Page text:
Pseudo-science is all grown up

Pseudoscience isn’t just for cranks chasing cryptids or building perpetual motion machines in their basement any more: it’s all grown up these days, a big business where it intersects with health care, and mostly indistinguishable from the real science, unless you really know your stuff, which hardly anyone does. The proliferation of bogus but authentic-looking “scientific journals” is the most obvious example of sophisticated pseudo-science, and hardly a day goes by some cranky chiropractor or mad massage therapist doesn’t throw some crap “study” in my face as if it proves something. Alternative medicine is an aggressive and highly profitable industry, and it has found many ways over the years to achieve the appearance of legitimacy, as well as simply evading the need for it by taking their sales pitch straight to consumers with scarcely a shred of legislation to get in their way: consumer protection laws and industry and professional regulation are all barely there or even counter-productive. And consumers have appallingly poor baloney detection kits, because public education in general (and science education in particular) has been eroding steadily for decades (in North America for sure).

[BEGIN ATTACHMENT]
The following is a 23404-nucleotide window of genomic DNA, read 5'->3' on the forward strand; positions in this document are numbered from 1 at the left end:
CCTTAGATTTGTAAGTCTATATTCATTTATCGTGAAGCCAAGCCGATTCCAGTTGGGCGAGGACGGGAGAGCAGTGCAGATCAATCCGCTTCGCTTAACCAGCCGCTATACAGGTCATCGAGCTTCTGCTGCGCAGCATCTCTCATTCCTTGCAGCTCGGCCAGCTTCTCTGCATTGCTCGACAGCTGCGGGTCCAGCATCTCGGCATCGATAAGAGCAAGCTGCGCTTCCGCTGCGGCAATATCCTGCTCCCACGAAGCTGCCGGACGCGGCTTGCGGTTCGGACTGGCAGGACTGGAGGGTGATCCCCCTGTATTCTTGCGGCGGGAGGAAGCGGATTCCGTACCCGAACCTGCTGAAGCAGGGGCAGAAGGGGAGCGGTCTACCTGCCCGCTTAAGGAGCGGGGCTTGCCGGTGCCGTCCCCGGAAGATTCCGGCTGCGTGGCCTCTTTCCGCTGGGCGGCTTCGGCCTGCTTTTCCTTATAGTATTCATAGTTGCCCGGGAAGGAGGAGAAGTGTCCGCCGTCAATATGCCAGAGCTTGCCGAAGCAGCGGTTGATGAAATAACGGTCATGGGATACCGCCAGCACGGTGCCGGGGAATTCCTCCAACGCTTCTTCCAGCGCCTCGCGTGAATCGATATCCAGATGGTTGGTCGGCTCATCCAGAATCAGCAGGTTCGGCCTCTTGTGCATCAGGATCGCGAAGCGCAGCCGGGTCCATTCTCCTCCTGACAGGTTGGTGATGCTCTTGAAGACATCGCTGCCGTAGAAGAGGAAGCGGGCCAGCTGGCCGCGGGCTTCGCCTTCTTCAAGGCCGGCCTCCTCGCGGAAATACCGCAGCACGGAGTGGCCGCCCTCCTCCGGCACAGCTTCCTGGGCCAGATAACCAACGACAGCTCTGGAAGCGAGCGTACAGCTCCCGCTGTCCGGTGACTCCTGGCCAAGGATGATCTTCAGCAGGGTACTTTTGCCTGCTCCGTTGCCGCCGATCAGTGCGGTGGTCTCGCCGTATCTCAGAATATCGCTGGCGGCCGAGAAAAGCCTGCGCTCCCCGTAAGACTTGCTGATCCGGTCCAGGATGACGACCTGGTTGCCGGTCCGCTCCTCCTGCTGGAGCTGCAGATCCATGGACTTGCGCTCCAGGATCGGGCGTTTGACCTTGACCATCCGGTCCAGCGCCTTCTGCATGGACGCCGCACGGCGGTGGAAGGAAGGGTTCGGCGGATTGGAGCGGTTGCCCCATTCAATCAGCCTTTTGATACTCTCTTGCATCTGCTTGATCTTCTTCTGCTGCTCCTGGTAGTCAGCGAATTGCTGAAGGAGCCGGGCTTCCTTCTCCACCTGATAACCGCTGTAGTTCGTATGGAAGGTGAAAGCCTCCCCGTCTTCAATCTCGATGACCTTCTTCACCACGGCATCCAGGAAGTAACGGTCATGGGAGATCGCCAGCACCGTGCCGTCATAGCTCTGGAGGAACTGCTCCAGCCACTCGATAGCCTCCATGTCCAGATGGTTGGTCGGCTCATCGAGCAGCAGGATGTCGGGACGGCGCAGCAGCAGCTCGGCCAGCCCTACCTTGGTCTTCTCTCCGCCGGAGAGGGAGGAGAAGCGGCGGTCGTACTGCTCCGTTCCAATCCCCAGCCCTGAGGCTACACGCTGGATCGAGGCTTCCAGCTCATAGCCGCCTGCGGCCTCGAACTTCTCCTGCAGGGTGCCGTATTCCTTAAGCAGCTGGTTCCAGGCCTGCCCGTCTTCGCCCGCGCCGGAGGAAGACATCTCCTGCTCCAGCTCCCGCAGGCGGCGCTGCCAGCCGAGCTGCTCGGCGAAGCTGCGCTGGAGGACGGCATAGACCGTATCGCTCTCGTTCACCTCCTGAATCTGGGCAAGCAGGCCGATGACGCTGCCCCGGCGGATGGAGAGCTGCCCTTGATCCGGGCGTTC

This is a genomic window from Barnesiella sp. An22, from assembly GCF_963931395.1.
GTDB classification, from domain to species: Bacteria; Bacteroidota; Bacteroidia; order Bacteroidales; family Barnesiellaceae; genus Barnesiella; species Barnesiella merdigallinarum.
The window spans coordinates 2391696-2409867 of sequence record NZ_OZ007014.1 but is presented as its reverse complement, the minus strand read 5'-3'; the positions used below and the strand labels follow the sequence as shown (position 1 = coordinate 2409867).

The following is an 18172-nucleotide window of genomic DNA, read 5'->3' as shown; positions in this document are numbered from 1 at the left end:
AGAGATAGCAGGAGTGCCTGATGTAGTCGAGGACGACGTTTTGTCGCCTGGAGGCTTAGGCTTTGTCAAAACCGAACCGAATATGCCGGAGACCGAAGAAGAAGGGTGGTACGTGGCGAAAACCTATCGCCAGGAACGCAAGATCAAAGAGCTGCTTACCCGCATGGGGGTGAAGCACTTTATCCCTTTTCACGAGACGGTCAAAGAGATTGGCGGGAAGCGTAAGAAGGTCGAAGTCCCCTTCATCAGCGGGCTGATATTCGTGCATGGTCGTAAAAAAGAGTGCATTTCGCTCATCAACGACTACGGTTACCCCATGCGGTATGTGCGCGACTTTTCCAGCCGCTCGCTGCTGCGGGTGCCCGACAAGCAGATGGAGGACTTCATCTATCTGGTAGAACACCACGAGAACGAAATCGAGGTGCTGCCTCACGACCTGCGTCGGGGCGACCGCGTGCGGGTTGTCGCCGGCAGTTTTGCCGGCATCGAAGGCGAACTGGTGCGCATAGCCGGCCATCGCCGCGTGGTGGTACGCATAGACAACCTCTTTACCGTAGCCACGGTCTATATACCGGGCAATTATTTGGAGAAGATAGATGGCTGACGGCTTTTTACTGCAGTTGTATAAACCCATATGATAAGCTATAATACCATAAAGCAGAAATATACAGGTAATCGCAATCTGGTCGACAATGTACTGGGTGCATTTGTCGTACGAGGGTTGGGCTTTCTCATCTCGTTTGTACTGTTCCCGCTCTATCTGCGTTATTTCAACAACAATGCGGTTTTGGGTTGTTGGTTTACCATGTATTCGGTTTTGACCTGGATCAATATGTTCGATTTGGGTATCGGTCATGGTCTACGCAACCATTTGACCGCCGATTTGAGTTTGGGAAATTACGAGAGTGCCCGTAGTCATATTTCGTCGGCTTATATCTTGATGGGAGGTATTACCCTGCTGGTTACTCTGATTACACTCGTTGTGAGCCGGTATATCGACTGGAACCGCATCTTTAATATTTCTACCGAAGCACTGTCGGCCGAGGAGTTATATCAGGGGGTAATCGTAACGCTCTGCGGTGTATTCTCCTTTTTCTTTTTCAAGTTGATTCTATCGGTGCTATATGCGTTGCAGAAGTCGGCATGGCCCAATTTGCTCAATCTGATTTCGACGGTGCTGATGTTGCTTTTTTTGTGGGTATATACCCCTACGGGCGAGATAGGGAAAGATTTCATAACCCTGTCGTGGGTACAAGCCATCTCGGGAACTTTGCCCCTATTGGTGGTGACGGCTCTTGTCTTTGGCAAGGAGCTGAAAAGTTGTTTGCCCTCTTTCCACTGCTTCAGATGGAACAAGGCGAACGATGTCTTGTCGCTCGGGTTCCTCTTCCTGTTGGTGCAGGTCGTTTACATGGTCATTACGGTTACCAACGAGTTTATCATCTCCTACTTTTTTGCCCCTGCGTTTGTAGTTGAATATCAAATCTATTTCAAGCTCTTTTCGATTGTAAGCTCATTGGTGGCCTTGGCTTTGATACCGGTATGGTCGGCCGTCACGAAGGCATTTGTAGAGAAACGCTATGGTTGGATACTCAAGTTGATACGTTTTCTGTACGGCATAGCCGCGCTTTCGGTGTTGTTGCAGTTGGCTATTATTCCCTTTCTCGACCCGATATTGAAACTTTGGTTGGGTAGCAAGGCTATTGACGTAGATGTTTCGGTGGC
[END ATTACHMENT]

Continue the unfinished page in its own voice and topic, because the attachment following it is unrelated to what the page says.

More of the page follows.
We’re now in the early years an age of endarkenment in health care, and there’s no way we’re stopping it with anything less than a generation or two of hard work and a fair bit of luck.